Why the Reality Shift is Inevitable
Augmented, virtual, mixed, enhanced. What ever happened to just plain old “reality?”
For some inexplicable reason, we humans just can’t seem to stop ourselves from wanting to add layers to our world. Social, educational, informational, voyeuristic.
When the internet came along, we plugged in and started surfing. When the smartphone was introduced, it basically became an appendage. But while each of us has spent the last ten years looking down at a little screen, innovators have been figuring out a way to get our heads back up. The goal: connect the digital world of information (to which we are so instinctually addicted) more seamlessly to the real world around us.
Enter augmented and virtual reality. Two maturing information delivery technologies that are going to re-program how we experience content. Briefly, augmented reality (AR) layers information onto the real world. Whether ani-morphing your face in a video chat or hunting cute little creatures in your backyard, your device is using real-world information, then layering on digital information to change, or augment, your reality. Virtual reality (VR) places you in a digital world, then uses captured motions (eyes, head turns, etc.) to make you feel immersed in that world.
The Reality Shift Requires Data and Speed
Fluidly connecting real environments to virtual ones requires a couple of key things—one being storage. Simulated environments require a lot of data, especially whole 360° worlds (you know, the really cool ones). Advances in storage have made more data accessible and removed the barriers to capturing and creating new realities.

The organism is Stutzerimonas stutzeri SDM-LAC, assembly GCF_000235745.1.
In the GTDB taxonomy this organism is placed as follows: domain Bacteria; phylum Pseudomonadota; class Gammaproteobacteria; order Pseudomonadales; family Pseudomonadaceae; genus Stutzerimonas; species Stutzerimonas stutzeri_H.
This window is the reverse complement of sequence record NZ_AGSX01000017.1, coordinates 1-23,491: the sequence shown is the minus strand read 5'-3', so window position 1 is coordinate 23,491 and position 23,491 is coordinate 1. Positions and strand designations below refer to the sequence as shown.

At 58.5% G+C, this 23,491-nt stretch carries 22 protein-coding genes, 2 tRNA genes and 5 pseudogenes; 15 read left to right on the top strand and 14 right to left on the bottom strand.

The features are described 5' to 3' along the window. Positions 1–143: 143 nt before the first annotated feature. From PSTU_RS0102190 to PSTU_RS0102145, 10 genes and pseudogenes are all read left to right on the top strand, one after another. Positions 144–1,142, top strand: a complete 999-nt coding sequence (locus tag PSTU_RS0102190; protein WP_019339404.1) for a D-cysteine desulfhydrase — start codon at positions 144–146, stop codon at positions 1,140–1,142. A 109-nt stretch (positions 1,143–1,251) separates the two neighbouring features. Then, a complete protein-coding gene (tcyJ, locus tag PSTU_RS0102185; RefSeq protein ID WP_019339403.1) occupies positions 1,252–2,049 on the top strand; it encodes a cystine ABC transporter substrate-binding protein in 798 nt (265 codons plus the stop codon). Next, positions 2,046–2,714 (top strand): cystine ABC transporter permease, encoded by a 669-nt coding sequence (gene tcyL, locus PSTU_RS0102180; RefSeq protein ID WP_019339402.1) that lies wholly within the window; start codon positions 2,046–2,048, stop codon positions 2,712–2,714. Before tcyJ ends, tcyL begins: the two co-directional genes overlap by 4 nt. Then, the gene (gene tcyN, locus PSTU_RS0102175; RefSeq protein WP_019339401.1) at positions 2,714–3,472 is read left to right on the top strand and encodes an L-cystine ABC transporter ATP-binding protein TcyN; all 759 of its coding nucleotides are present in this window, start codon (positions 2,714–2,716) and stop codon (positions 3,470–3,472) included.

Second, we have to be able to process more data faster. And the virtual worlds have to be able to react in real time to the real-world influences on it. That means getting mega processing power closer to the end user—from cloud to fog, in our phones, on our gaming stations and computers.
Thankfully, these innovations are allowing us to save more data and process more information in smaller spaces and on shorter timeframes. These are key advances for why augmented and virtual technologies are finally poised to take off.
Adopting and Adapting
This shift is not going to be immediate, or universal. It’s going to require a re-training of our traditional understanding of how to consume content. Dipak Patel knows this. As co-founder and CEO of Zeality, which specializes in creating immersive VR and AR experiences for fans, he speaks about the fact that for over 100 years we’ve been taught to experience content through a box. First film screens, then TV’s, now smartphones. And that content is often delivered in a linear story. We’ve been trained to be passive watchers. But that’s not how we react to real life. We are active, vibrant participants in our own story. VR and AR have the power to get us out of the smartphone “box,” and into new worlds of immersive content experience and exploration.
Therein lay the key to why companies like Zeality, and many others, are making huge investments in both technologies. By the end of 2017, and during CES at the beginning of 2018, multiple major announcements from big tech players have demonstrated that making reality-enhancing technologies accessible and desirable for everyone is a priority.
So while the flash-in-the-pan excitement over the last few years may have most people saying, “meh” to VR or AR, this will be changing, starting now. We finally seem to be arriving at a marvelous crossroads of technological enablement, human adaptation and demand. With developers focused on user experience, and our innate desire to enhance our every moment with social and informational layers, the trajectory for reality-enhancing technologies seems poised for the stratosphere.
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